Today in Daytona Beach, Florida, NASCAR held its annual Media Day. This is the kickoff to the 10 days of special events culminating with the Daytona 500 on February 26th. 40+ drivers held court with the media today to say the usual preseason sentiments.
“We’re going to build on last year and have a really great year!” “The team has really come together in the offseason. We’re ready to go racing!” “Our team is confident we will be in the Chase.”
“I don’t think reporters should describe female athletes as sexy.”
Those last words were spoken by Danica Patrick during her interviews at Media Day. Here is the rest according to Jeff Gluck of SB Nation.com
The NASCAR driver – and star of racy Go Daddy commercials – wondered aloud on Thursday why the sports media can’t come up with a better way to describe attractive women than “sexy,” which she believes has a “negative connotation” to it.
“You don’t say those things or frame it like that for a guy,” she told a large group of reporters during NASCAR’s annual Media Day. “But it seems like with female athletes, if they’re pretty, (reporters) only know how to describe them in a sexual way.
“And I don’t care, but I just wonder why we can’t talk about it in a different way. Why can’t there be other words for it? Why does there have to be somewhat negatively twisted?”
When a reporter asked Patrick what words she would suggest instead, the driver shrugged.
“You guys are the ones with words,” she said. “You guys are the wordsmiths. Just something without the word ‘sex’ in it.” (Gluck for SBNation.)
I’ve got a word for you, Danica. How about hypocrite?
These words were spoken by a woman who has carved out a career with her 6 inch stilettos and barely there bikinis. She is sponsored by GoDaddy.com and the star of many racy commercials for their site. (For those under a rock for the past few years, you can see all these GoDaddy commercials at Danica’s official website).
When you do a Google image search for “Danica Patrick”, there are only 5 pictures in the first 30 results that show Danica in her firesuit. There are 11 in the first 50. Honestly, if you’d looked at just those two Google image pages, you’d probably think she was a model instead of an aspiring NASCAR champion.
But, she doesn’t want to be called sexy. How can the media see her as anything else?
Let’s take a look at all of her on track accomplishments. Her best points finish in recent years was 5th overall for the IndyCar points championship in 2009. She won a race (fuel mileage) in 2008. She’s won three poles in her six year IndyCar career.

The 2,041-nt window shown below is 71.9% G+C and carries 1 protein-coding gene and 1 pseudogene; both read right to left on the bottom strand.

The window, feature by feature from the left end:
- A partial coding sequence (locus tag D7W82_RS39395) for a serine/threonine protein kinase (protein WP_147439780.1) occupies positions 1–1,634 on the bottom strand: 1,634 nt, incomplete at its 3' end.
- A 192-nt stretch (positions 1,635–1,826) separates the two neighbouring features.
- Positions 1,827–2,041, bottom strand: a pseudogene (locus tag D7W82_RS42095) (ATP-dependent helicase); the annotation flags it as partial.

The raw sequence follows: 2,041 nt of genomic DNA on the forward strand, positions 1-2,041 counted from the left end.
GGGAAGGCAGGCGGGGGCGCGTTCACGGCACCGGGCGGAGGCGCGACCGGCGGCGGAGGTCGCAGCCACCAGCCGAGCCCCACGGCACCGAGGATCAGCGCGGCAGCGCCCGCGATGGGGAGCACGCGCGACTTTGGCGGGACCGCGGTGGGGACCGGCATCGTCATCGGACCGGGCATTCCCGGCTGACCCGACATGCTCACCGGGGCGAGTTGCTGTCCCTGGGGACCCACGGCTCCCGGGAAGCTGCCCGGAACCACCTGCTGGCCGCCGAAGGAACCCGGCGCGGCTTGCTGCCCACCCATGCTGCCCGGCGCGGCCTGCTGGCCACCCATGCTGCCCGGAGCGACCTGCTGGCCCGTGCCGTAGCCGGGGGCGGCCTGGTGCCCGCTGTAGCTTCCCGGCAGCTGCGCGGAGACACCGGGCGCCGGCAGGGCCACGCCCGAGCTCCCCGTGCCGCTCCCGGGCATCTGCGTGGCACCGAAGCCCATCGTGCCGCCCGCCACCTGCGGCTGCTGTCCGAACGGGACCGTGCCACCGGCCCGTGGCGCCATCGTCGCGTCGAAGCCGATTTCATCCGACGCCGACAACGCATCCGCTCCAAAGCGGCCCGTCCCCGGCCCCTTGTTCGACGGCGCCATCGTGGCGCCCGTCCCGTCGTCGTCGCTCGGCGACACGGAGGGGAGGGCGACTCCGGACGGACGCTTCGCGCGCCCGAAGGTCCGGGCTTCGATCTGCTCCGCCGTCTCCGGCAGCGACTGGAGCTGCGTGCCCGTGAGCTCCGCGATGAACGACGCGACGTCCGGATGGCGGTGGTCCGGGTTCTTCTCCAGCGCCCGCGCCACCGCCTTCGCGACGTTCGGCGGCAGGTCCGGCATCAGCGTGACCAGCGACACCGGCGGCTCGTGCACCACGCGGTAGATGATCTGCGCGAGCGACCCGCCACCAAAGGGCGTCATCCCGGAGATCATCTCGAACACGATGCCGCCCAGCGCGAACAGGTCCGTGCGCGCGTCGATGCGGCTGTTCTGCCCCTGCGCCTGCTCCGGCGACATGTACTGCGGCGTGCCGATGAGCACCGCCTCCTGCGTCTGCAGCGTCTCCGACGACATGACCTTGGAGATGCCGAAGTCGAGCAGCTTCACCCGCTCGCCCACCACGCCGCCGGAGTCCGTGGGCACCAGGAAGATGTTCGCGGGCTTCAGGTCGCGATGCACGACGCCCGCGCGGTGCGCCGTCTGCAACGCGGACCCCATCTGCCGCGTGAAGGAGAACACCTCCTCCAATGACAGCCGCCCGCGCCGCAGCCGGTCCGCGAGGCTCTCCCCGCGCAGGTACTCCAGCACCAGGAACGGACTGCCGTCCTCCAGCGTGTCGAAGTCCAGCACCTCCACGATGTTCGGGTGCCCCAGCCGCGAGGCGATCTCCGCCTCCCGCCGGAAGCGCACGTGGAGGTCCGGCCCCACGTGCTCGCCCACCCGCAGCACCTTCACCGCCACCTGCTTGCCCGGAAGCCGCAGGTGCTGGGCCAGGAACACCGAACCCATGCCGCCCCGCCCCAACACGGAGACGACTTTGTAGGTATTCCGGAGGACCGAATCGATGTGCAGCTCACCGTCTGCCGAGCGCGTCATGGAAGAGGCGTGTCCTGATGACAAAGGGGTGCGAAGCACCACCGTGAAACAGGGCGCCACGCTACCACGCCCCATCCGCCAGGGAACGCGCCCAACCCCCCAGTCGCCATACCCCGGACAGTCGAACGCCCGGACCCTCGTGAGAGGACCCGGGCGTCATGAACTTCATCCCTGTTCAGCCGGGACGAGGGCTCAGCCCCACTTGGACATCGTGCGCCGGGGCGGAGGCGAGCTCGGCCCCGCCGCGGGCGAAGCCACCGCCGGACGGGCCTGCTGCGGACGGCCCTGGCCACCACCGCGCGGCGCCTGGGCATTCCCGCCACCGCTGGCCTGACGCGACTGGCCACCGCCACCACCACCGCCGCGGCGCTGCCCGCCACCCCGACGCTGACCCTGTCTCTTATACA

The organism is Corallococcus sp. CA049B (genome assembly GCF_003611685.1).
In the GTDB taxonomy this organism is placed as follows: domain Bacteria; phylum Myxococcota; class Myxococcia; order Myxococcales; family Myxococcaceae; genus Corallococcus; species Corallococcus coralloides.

Most drivers that posted stats like that after 6 years would be parking cars at the track on race weekend. But, Danica Patrick has rides with two top teams in both the NASCAR Nationwide and Sprint Cup series.
Why? Because the guys love her and little girls want to be her. She will sell souvenirs and race tickets. There is no doubt that the IndyCar series will miss her for that.
Danica, it is too late for you to decide to get up on your high horse and call out the media for a double standard. You made your choice to market yourself by your physical attributes not your on track ability. Do you think that if you looked like me or any other average girl from northern farm country Illinois that you would have the opportunities and the career path that you do?
Not for a red hot second. Your on-track “talent” doesn’t quite speak as loud as your Louboutins.
Call me a hater if you must, but this is the EXACT reason why I cannot support Danica in her efforts. I don’t buy into the hype and announcers discussing her talent and accomplishments in racing that got her where she is today. (Read: Looks hot. We’ll keep her.)
In case you were wondering, I do believe Danica has a point, but she isn’t the one that can make it.
If these words were spoken by someone like IndyCar racing’s Sarah Fisher, I would be shouting my support for her from the rooftops. She is the role model, as both a driver and now part owner of Sarah Fisher Hartman Racing. I could be wrong, but I’m not sure she’s ever done a photo spread sprawled on the hood of a sports car.
In fact, when I did a Google image search for Sarah Fisher, a picture of Danica lying in the sand on a beach came up in the results.
I wish that Danica would have made better choices in her marketing strategy. She could have been the champion that women in sports need to make the exact point she tried today. Danica was right; there is a total double standard when it comes to how women athletes are portrayed.
Danica chose to ride that double standard to stardom. Takes all the power out of the argument, now doesn’t it?